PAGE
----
Coho increase biting in the time when the greatest rain comes down. They do so in preparation for moving up the seasonal creek to sex and death. Instead of casting out into a seam that is being pushed over by the main river flow, I put my rod tip down directly beside me. Less than 3 feet from my leg, it is here that the coho will begin their move up the creek even though I cannot see my feet and cannot see the fish. The lure is three feet from my boots when yank, it is pulled away and into the greater current by a red regalia coho that I release with my red handled pliers held, as I have said, at ready in my mouth.

When I let the fish go, I rest my rod on the surface, river moving up my left sleeve to my elbow. The spinner twinkles, inches from the rod tip when there is a splash and the line tugs out into the river once more. When this fish is released I leave the lure spinning on the surface at the rod tip. Behind it a seal pops up – 20 miles from the ocean – giving me a heart attack. It is now I think of my gonads, underwater, unprotected, the seal less than a body’s length from them that cannot be seen.

Spooked, I turn in the wind of water, reach across to the willow on the other side of the creek and my feet leave the bottom as I hang on drifting among the stumps. There are perhaps 30 of them, and I cannot see the one where I left the tether. In fact I can not even see the tether. The river has, over the hours, pushed in branches and woven them together in a tight glumph. I lift my neoprene leg over some and start at the beginning. My arms reach down the first stump.

Then I move among the branches to the next stump and my hands reach down until my face comes down to water level. The rising water has taken my tether from the surface and put it down so far I cannot feel it the length of my arm. I am crawling under and over the branches and logs and flotsam in the dying light of day. When I contact the tether, I can feel it but not see it. My body is half floating on the branches caught there and my head is underneath a long yellow pole pushed in and held against a wooden fencepost and tumbleweed flotsam.

The 4:30 light leaves only grey. With one hand and arm down into the water, my waders begin shipping the cold that gasps my body without will. I feel for the first knot and untangle the needle through it, then the next and the next and the next.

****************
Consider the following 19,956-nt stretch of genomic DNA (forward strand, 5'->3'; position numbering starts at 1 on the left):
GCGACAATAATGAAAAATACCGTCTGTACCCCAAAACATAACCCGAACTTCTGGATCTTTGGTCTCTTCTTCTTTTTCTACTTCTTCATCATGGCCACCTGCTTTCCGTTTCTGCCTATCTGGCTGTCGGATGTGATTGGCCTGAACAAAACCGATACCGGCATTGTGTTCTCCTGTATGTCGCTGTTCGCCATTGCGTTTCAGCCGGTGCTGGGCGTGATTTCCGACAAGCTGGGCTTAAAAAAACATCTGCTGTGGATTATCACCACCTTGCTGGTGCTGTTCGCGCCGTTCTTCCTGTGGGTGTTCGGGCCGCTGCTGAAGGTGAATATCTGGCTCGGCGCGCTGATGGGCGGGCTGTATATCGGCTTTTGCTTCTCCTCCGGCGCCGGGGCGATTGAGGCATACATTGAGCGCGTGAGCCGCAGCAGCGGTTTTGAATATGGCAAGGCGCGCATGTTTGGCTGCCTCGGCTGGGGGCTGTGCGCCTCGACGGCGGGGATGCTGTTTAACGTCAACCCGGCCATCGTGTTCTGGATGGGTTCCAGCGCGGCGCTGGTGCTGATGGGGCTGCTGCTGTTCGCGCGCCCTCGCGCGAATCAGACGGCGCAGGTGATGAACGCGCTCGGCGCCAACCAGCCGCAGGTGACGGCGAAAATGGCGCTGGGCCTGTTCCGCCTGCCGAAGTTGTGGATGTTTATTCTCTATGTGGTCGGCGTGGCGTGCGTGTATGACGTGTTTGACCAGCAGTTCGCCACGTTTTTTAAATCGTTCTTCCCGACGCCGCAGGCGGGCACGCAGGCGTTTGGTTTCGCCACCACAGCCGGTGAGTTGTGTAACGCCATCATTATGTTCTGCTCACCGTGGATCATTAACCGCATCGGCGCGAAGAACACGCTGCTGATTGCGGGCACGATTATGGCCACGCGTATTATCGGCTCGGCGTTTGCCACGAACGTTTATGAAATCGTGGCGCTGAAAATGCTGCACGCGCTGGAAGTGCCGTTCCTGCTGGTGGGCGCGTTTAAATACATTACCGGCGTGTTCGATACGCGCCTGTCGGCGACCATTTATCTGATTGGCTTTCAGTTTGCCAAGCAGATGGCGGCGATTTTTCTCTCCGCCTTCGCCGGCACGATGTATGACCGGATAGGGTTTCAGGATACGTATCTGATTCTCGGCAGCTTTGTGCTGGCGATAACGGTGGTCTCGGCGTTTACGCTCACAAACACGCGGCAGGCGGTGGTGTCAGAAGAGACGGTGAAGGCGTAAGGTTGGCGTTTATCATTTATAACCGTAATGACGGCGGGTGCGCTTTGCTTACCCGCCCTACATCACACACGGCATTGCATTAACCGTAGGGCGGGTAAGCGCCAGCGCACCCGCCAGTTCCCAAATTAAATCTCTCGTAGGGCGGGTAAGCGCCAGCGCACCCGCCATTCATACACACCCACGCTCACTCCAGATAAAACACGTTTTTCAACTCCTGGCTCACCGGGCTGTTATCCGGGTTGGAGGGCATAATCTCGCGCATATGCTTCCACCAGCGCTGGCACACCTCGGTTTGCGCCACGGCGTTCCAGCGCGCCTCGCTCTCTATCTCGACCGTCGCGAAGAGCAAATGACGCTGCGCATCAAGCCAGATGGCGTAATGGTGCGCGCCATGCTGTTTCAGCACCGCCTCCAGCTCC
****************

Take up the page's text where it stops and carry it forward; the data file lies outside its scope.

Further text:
The fish pushes against my knee, but I cannot see down through the vegetation, the wood, the branches – the endless branches. Heaving on the line achieves nothing. The fish has wound so completely in the dozens of stumps, I can pull as hard as I want and not retrieve it.

It occurs to me I could die here when the branches push against me so hard I will not be able to move. Then the river will rise until it is above my lips and even before my eyes disappear I will be choking on the river that is my own – for the last time.

My gutting knife is pulled from the pack on my back, and I reach down into the unseen water, holding my breath. The fish I bump upon and seize its gill through to its mouth. With my left hand the knife saws the blue tether that I cannot see, until it breaks and I break the surface, waders filled with water, tugging at the fish with both hands.

We could have died there among the willows, but as it is, I walk away from danger – again. Waders the size of Alley Oop, holding the gagging fish in both fists, I stretch from the water and fall with my heavy breath into the forest full of rain. This is how a King is retrieved. This is when he dies.

Jittery success follows me all the way home. Turning in on the wet forest road called Linnet Lane, I come from the dark two hours to offer up my portion of charity. A 20 pound coho, from its long green garbage bag into the sink. Then the leaves are washed away, the head removed, the tail, so the King is simply meat, flesh that another animal consumes. And the only animal that can raise the death of another, because we can think it, and speak upon its death.

My niece of the brown eyes and blonde hair, Amanda, sits with her graphs and text books. Economics. And in my excitement I offer my assessment: “Economics has no heart. It is based upon models that do not obtain in the real world. The assumption, for instance, that a rational consumer will buy more of a commodity if he has more money.”

“Well,” Amanda says without looking up, “Every room of the mind has within it the seeds of its own rationality.”

“Ah,” I say, “Post modernism meets the science without a heart.”

And later, driving home dark, my body in the wetness of my clothes. I am ashamed, for I did not know my niece was majoring in economics and will be getting her degree and has the highest marks in her class and is thinking of working at the Bank of Canada, and thence a masters, at MIT. I have rained upon her parade. I have also killed a King. Long live the King.

2,837 Words.